When the Louisiana State University Tigers and the University of Alabama Crimson Tide faced off in early November, it was billed as the "Game of the Century" — the first time a No. 1-ranked team went up against a No. 2-ranked team during the regular season. Everyone expected fireworks and a knock-down, drag-out kind of game they would be talking about for years.
In reality, the game was a letdown. Football purists and fans of defense can point out plenty of highlights from LSU's 9-6 overtime win over Alabama in Tuscaloosa — four interceptions, four missed field goals, no touchdowns — but it wasn't the Game of the Century.
Now, in a Bowl Championship Series (BCS) first — and much to the chagrin of critics of college football's current structure — LSU and Alabama will once again face off, this time on Jan. 9 in the Mercedes-Benz Superdome for the BCS National Championship game. The matchup gives Alabama a second shot at LSU for the national title, and the Crimson Tide may be the only team in the country that can give LSU a run for its money.
The list of accolades for both teams is long. LSU and Alabama combined have 11 players named All-Americans this year, and LSU coach Les Miles was also awarded with his first AP Coach of the Year Award. The two teams also combined for seven post-season NCAA awards, and each team had a player named as a finalist for the Heisman Trophy. All of this is a long way of saying there will be an abundance of talent on the field with some of the best college coaching on the sidelines.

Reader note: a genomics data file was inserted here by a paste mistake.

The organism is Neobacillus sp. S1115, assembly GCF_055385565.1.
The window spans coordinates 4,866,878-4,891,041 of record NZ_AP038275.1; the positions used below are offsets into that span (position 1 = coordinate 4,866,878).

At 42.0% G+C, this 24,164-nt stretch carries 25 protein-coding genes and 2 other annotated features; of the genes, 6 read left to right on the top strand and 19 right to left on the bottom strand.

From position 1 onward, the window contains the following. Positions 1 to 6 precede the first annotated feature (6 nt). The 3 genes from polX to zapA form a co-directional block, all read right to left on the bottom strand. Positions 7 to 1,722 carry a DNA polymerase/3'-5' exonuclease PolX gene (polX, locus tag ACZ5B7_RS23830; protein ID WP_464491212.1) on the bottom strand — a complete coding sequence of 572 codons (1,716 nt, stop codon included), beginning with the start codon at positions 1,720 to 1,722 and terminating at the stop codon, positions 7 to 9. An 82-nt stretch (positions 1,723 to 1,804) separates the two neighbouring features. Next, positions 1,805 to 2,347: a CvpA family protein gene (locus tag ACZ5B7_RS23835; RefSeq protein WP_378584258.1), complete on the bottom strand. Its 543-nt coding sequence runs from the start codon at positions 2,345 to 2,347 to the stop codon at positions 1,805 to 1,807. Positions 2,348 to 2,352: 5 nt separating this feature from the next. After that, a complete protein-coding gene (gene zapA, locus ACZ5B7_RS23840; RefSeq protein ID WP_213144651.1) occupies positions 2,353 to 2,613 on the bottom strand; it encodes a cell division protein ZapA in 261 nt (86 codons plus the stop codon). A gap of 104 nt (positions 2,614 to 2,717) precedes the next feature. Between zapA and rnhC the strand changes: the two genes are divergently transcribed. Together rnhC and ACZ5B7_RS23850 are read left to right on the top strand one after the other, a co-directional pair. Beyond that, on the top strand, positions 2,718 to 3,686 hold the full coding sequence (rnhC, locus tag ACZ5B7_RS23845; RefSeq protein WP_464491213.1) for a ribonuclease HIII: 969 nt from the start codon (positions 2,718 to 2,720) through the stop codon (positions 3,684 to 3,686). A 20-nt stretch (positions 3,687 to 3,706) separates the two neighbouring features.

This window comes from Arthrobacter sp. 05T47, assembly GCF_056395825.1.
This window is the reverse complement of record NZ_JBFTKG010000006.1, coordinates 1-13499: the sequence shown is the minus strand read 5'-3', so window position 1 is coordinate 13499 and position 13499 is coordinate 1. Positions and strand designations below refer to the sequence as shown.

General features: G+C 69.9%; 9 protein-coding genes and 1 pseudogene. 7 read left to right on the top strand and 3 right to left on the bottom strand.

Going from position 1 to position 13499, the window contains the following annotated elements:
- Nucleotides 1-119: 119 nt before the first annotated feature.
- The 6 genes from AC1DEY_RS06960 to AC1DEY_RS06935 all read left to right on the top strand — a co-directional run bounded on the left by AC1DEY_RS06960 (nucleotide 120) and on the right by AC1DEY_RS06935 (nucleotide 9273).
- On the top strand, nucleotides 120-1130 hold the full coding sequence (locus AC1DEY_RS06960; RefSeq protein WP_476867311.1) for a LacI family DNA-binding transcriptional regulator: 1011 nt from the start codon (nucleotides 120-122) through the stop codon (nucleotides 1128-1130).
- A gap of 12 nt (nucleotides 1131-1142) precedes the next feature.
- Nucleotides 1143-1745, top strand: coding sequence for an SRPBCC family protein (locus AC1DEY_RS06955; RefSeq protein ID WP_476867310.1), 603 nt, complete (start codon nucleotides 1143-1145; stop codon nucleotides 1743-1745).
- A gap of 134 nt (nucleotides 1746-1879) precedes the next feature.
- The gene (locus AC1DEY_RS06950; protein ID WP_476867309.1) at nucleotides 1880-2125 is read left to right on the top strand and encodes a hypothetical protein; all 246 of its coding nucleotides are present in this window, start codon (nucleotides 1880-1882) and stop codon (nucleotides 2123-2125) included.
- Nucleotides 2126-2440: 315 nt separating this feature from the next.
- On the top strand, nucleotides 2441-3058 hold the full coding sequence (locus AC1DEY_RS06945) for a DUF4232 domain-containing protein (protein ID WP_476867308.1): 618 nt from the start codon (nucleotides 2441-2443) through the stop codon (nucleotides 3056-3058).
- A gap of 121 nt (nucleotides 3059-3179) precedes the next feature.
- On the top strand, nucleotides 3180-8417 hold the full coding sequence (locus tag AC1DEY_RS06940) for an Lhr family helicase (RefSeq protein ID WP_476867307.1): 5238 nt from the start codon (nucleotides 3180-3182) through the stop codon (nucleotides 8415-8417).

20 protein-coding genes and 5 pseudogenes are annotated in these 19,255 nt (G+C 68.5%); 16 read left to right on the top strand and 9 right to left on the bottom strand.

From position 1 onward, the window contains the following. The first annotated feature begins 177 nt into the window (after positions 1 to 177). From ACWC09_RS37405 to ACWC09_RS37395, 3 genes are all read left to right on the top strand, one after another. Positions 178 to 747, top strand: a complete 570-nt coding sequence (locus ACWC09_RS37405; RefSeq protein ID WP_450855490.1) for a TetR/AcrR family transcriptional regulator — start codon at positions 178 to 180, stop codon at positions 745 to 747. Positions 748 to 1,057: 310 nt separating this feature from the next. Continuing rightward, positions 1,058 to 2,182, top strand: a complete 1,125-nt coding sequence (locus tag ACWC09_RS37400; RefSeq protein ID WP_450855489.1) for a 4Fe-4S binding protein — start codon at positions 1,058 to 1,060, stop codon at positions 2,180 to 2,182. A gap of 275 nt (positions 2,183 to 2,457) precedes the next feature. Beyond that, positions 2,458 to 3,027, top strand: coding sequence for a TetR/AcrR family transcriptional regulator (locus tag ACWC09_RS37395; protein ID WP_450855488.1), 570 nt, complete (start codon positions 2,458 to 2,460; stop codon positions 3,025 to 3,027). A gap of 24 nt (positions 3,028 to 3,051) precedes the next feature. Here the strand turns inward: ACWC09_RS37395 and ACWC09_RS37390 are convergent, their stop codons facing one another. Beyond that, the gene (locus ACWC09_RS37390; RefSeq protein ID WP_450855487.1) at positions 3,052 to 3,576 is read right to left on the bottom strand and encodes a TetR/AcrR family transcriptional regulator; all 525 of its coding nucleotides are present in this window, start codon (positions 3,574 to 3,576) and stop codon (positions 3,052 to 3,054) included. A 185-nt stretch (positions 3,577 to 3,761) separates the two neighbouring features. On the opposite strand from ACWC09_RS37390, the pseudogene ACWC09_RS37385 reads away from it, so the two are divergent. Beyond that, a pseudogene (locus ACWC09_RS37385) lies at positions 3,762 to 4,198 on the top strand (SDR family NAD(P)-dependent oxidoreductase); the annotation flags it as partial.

With all that in mind, we've compiled a list of what you should look out for in the biggest game of the year.
Tyrann Mathieu taking what he wants — If you haven't heard of Mathieu by now, you need to get to a computer immediately. The LSU cornerback has become a cult sensation among LSU and college football fans for his explosive playmaking ability and his nickname, "the Honey Badger," which was inspired by a viral video of the same name (choice quote: "Honey Badger don't give a shit, it just takes what it wants.") and has, in turn, inspired a slew of bootleg LSU merchandise featuring the aggressive animal.
Mathieu, a New Orleans native who graduated from St. Augustine High School, was a Heisman Trophy finalist and won the Chuck Bednarik Award for being the nation's top defensive player, but it's his ability to return punts for touchdowns seemingly at will that has made him a sensation among Purple and Gold faithful. After all, it was Mathieu's punt returns for touchdowns that effectively won games for LSU against Arkansas and Georgia.
In LSU's first meeting against Alabama, Mathieu wasn't able to stand out on special teams like he had in past games, but that shouldn't be an indication of what's to come. Alabama will try its best to kick away from the Honey Badger, but if any punt comes near him, expect Mathieu to take what he wants — which usually is a touchdown.
Trent Richardson running like a battering ram — As mentioned earlier, the first matchup between LSU and Alabama was anything but an offensive shootout, but Alabama's Richardson was still able to make his mark on an otherwise sloppy performance by the offense from both teams.
Richardson, who rushed for 89 yards on 23 carries in the team's first game, will have to run the ball much more effectively to give the Crimson Tide a shot at winning. He increased his rushing total in each of his last three games after the loss to the Tigers, topping out with a 203-yard performance against Auburn.
LSU's defense is second only to Alabama's in Division I-A football, allowing an average of just 252 yards per game; the Crimson Tide had to fight for every yard against the Tigers in their first matchup. At 5-feet, 11-inches and 224 pounds, Richardson gives Alabama a powerful force running the ball and, with interior lineman-of-the-year Barrett Jones opening holes ahead of him, the LSU defense will have its hands full trying to shut down the Tides' running game.